Schultz also has her students complete a career in agriculture project at the end of each semester to help them understand the industry’s opportunities.

“I think it definitely opens up their eyes,” Schultz said. “Their is a group of kids who don’t realize how many career opportunities there are in agriculture. This (agriculture) is a huge job market, not only just here in Faribault, but across the globe. There are so many opportunities and it is not just farming opportunities. For example, you can work in business administration for an ag-based business or things like that.”

The future of the program at Faribault High School seems bright as indicated by the addition of the Meat Lab and the Meat Sciences class being offered.

“In general, the kids are really excited about the program,” Schultz said.

Long-term care, senior living facilities' staff stretched thin amid historic labor shortage
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A short-staffed workplace is nothing new for nursing home, assisted living and other long term care providers — labor shortages are an issue that’s burdened the industry for years. But the seismic shift in the labor force brought on by the COVID-19 pandemic has led to a historic exodus of workers who take care of our elderly and most vulnerable.

According to a workforce survey by LeadingAge Minnesota, more than 20% of caregiving positions in the state are currently vacant. The industry is short more than 23,000 critical caregiving positions.

Without adequate staff, many nursing and assisted living facilities have been forced to turn new clients away. Three Links Care Center, in Northfield, filled 87 of its 92 beds in 2019. This year, occupancy fell between 70-80 beds, but not from a lack of referrals.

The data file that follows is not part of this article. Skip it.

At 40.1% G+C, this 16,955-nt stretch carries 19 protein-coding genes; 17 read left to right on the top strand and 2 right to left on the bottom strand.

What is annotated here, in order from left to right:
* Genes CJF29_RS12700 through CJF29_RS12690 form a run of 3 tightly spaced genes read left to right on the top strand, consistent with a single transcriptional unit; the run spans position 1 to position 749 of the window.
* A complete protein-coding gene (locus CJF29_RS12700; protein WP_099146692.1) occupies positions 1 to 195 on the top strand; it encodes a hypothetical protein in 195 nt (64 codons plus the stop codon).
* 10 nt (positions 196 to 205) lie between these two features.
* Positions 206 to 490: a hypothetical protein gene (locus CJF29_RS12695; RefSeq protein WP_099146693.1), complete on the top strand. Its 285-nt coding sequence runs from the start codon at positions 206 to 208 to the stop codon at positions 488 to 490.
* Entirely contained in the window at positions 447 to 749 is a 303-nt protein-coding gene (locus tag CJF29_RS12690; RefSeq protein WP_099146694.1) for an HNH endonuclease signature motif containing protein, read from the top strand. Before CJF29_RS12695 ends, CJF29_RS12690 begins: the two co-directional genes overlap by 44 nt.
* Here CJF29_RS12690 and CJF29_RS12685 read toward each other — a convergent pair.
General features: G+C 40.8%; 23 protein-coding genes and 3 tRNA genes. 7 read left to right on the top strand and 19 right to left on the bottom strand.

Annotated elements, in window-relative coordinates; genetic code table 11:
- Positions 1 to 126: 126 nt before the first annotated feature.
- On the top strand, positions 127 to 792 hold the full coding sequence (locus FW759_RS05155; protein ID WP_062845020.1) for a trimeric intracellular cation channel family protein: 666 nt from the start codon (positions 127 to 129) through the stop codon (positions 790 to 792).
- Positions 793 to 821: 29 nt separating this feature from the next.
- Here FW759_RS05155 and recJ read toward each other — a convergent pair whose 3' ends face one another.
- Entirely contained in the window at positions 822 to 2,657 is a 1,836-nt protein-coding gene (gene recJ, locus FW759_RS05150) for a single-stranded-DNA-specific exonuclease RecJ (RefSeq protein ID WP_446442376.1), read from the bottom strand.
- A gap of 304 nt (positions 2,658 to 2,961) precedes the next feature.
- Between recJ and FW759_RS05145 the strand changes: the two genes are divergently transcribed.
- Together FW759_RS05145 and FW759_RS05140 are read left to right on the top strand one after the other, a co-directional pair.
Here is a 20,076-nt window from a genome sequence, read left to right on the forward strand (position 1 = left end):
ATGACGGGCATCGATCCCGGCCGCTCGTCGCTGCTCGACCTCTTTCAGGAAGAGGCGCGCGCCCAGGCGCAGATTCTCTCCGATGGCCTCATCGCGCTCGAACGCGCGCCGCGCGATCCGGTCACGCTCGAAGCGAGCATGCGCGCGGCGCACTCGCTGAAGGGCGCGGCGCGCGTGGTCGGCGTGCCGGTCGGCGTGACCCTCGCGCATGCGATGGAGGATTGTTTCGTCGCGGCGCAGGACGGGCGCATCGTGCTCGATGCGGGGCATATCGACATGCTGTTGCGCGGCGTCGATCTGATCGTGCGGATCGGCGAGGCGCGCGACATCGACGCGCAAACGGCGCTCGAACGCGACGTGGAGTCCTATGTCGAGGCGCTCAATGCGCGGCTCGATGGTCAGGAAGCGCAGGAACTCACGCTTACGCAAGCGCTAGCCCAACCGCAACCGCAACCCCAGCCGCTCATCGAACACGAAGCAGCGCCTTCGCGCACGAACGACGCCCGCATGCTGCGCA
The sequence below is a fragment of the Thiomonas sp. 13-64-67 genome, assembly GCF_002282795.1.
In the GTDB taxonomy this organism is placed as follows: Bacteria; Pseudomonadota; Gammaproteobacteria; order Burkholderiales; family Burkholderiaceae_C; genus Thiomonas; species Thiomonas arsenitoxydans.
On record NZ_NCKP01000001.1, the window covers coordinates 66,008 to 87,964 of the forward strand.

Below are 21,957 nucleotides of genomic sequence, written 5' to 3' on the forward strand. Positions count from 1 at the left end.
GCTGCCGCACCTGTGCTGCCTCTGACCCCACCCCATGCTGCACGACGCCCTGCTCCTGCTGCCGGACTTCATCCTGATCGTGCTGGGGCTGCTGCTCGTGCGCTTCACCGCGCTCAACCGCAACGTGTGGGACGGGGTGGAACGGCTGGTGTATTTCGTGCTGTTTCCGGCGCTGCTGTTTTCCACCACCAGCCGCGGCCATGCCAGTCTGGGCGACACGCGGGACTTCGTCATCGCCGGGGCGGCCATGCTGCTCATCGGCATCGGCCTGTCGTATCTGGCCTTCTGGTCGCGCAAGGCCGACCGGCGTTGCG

Laura Lutgens, Three Links’ director of nursing, said they’ve received enough calls from prospective clients to reach maximum capacity, but its facilities don’t have enough staff to provide quality care to a full center.

“I’m getting enough referrals where I could fill the beds, but it wouldn’t be a pleasant environment,” said Lutgens. “It would be really hard for the staff and I don’t want them to burn out.”

A real problem

Three Links isn’t alone. The latest data from LeadingAge found nearly 70% of care centers are limiting the number of residents they serve, up from 40% of care facilities just two months prior.

Those most in need of care are threatened the most by the labor shortage. Many of the potential residents Three Links turns away have additional needs like dementia that require more assistance from staff than their home can provide. Since nursing homes all across the state and the country lack manpower, many residents with higher health care needs are forced to stick with their current provider or reach out to care providers outside of their communities.